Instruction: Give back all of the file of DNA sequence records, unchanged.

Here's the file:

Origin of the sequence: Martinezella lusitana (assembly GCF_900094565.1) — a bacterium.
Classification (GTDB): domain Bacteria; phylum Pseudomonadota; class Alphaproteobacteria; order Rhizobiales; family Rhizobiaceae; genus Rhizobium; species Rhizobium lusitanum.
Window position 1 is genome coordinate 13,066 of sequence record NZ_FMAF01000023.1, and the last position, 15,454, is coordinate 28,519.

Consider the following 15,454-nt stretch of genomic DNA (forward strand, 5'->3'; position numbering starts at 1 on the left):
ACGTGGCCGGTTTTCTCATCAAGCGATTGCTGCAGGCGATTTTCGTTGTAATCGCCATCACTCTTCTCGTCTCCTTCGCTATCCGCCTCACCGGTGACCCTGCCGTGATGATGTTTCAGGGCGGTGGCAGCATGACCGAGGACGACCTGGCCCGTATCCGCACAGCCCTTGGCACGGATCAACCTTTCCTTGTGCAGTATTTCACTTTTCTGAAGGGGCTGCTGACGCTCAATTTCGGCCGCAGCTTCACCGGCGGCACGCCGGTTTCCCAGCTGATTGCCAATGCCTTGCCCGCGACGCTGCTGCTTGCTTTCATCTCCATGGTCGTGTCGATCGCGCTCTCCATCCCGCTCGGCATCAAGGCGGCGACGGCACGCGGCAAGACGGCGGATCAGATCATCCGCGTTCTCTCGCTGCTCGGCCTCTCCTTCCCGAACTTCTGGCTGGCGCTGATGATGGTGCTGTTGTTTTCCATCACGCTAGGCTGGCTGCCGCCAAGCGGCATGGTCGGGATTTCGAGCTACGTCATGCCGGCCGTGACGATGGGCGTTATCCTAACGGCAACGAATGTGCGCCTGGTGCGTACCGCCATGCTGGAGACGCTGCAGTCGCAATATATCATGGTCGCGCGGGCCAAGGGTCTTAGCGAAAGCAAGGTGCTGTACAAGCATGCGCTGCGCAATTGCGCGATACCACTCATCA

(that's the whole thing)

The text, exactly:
Origin of the sequence: Martinezella lusitana (assembly GCF_900094565.1) — a bacterium.
Classification (GTDB): domain Bacteria; phylum Pseudomonadota; class Alphaproteobacteria; order Rhizobiales; family Rhizobiaceae; genus Rhizobium; species Rhizobium lusitanum.
Window position 1 is genome coordinate 13,066 of sequence record NZ_FMAF01000023.1, and the last position, 15,454, is coordinate 28,519.

Consider the following 15,454-nt stretch of genomic DNA (forward strand, 5'->3'; position numbering starts at 1 on the left):
ACGTGGCCGGTTTTCTCATCAAGCGATTGCTGCAGGCGATTTTCGTTGTAATCGCCATCACTCTTCTCGTCTCCTTCGCTATCCGCCTCACCGGTGACCCTGCCGTGATGATGTTTCAGGGCGGTGGCAGCATGACCGAGGACGACCTGGCCCGTATCCGCACAGCCCTTGGCACGGATCAACCTTTCCTTGTGCAGTATTTCACTTTTCTGAAGGGGCTGCTGACGCTCAATTTCGGCCGCAGCTTCACCGGCGGCACGCCGGTTTCCCAGCTGATTGCCAATGCCTTGCCCGCGACGCTGCTGCTTGCTTTCATCTCCATGGTCGTGTCGATCGCGCTCTCCATCCCGCTCGGCATCAAGGCGGCGACGGCACGCGGCAAGACGGCGGATCAGATCATCCGCGTTCTCTCGCTGCTCGGCCTCTCCTTCCCGAACTTCTGGCTGGCGCTGATGATGGTGCTGTTGTTTTCCATCACGCTAGGCTGGCTGCCGCCAAGCGGCATGGTCGGGATTTCGAGCTACGTCATGCCGGCCGTGACGATGGGCGTTATCCTAACGGCAACGAATGTGCGCCTGGTGCGTACCGCCATGCTGGAGACGCTGCAGTCGCAATATATCATGGTCGCGCGGGCCAAGGGTCTTAGCGAAAGCAAGGTGCTGTACAAGCATGCGCTGCGCAATTGCGCGATACCACTCATCA